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Yes, this is not the same as "irregularly spaced grids". I was trying to emphasize the kinds of data i thought this would cover, including "station" "trajectory" "profile" (etc). Perhaps "ungridded" is better than "point" (others have an opinion?).
"Ungridded" is a more neutral and general term, I think.
I've been calling the case of "size of one dimension may vary as a function of index along another dimension" as "ragged arrays" (versus the usual "rectangular arrays").
I understood "ragged" arrays to means one where some rows didn't have the full dimension, but all start at 0 e.g. x x x x x x x x x x x x x x x x x x These arrays are more sparse that that. It might well be that the rows have few columns in common and they very likely do not all start at 0: x x x x x x x x x x xx x
They could have no columns in common at all. In that case it is not obviously an "array", but it can still be regarded as one, and your scheme is effectively a compression to eliminate the unused space.
Im actually proposing a new "table" data type with "index joins" as a way to think about these types of data. This does look like your example above (though you need to keep the record dimension as the outer dimension):float latitude(station); double times(record); int station_index(record); station_index:compress="station"; float humidity(record,pressure); humidity:coordinates="station_index"; float pressure(pressure);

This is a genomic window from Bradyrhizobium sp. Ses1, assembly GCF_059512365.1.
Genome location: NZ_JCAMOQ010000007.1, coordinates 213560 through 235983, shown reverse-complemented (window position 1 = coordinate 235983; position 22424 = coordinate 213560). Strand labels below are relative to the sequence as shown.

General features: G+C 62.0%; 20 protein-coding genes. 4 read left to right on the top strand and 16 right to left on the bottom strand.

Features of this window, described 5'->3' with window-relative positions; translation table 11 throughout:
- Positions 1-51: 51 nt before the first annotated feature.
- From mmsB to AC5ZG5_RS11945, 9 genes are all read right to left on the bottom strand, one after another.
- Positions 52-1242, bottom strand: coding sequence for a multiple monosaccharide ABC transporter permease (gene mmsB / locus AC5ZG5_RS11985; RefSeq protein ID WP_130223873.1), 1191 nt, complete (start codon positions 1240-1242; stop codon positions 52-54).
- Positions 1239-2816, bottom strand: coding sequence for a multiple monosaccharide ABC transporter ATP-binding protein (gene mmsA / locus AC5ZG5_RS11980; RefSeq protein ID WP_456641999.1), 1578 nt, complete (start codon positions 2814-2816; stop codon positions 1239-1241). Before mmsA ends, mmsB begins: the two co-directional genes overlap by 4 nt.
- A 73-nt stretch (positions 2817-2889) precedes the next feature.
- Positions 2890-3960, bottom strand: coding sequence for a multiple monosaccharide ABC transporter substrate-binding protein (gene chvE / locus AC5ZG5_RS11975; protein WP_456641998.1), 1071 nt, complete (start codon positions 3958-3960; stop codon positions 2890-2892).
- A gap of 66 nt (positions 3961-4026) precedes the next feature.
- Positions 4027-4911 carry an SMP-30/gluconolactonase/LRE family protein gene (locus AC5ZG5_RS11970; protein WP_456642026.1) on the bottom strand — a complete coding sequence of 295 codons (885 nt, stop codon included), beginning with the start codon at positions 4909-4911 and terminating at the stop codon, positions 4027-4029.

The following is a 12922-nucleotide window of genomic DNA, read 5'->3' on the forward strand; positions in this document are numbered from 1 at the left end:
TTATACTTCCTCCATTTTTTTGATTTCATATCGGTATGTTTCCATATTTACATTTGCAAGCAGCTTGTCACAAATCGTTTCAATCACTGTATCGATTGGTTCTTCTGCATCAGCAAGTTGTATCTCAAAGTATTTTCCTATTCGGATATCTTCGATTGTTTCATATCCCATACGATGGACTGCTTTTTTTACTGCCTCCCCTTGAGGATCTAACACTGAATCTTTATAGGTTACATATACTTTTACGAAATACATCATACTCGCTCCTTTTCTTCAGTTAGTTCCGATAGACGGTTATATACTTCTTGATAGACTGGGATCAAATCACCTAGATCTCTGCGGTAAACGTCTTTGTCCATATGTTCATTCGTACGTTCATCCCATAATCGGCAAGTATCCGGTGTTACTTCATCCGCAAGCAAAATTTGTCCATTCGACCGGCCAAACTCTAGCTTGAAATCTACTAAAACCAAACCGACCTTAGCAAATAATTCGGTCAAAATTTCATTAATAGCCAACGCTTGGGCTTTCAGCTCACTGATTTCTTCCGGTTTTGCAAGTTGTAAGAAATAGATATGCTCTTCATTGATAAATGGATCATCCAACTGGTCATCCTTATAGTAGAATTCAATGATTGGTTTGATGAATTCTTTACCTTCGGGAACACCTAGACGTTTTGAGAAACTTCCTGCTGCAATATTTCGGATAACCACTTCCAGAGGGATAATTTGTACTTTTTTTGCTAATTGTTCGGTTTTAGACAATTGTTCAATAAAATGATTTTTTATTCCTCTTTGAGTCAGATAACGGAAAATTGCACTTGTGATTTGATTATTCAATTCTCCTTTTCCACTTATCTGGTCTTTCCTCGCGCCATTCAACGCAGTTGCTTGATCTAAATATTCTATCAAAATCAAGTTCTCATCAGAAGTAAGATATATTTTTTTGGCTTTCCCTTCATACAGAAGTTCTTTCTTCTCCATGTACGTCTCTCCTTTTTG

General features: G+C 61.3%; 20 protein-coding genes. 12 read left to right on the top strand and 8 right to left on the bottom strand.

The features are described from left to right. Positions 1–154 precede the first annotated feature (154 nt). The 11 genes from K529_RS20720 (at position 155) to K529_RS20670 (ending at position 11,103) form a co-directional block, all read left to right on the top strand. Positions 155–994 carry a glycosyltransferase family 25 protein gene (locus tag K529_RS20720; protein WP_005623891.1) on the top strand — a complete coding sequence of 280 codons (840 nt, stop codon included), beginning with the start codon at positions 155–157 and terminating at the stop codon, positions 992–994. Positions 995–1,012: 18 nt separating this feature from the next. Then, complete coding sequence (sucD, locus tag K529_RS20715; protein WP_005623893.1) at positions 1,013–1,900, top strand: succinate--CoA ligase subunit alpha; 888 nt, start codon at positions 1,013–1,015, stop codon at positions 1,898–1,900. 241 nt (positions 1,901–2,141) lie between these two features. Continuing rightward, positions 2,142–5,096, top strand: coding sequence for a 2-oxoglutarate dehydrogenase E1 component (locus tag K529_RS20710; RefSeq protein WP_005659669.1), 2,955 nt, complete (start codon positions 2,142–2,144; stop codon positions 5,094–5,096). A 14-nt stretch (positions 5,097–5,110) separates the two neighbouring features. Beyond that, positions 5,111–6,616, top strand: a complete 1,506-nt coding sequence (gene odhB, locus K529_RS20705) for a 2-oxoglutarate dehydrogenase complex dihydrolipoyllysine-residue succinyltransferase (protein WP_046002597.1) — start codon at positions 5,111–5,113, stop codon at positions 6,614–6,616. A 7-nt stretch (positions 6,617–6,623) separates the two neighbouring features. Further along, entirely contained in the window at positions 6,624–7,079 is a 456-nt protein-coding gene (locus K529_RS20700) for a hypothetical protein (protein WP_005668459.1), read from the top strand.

OK. So the pseudo-SQL description is just a way to think about it. I agree, it it can be seen like that. A join can construct one of these extremely sparse arrays. I quite like the CDL itself, as I said. That's the truth of what is going on, and there are various abstract ways to understand it. :-)
It is a discovery attribute and also used by clients to know how to interpret the connectivity of the data. Without it, one could not (for example) distinguish a collection of earthquake data from a trajectory. Both look like:variables; float lon(obs); float lat(obs); float z(obs); double time(obs); float dataVar(obs); dataVar:coordinates = ?lon lat z time?; Is it possible you could store such a description in one > of the existing global attributes whose contents aren't standardised by CF?
Yes, I agree that kind of info is useful for discovery. People are thinking about discovery metadata in other contexts, aren't they? Perhaps this issue has already been addressed somewhere else. Best wishes Jonathan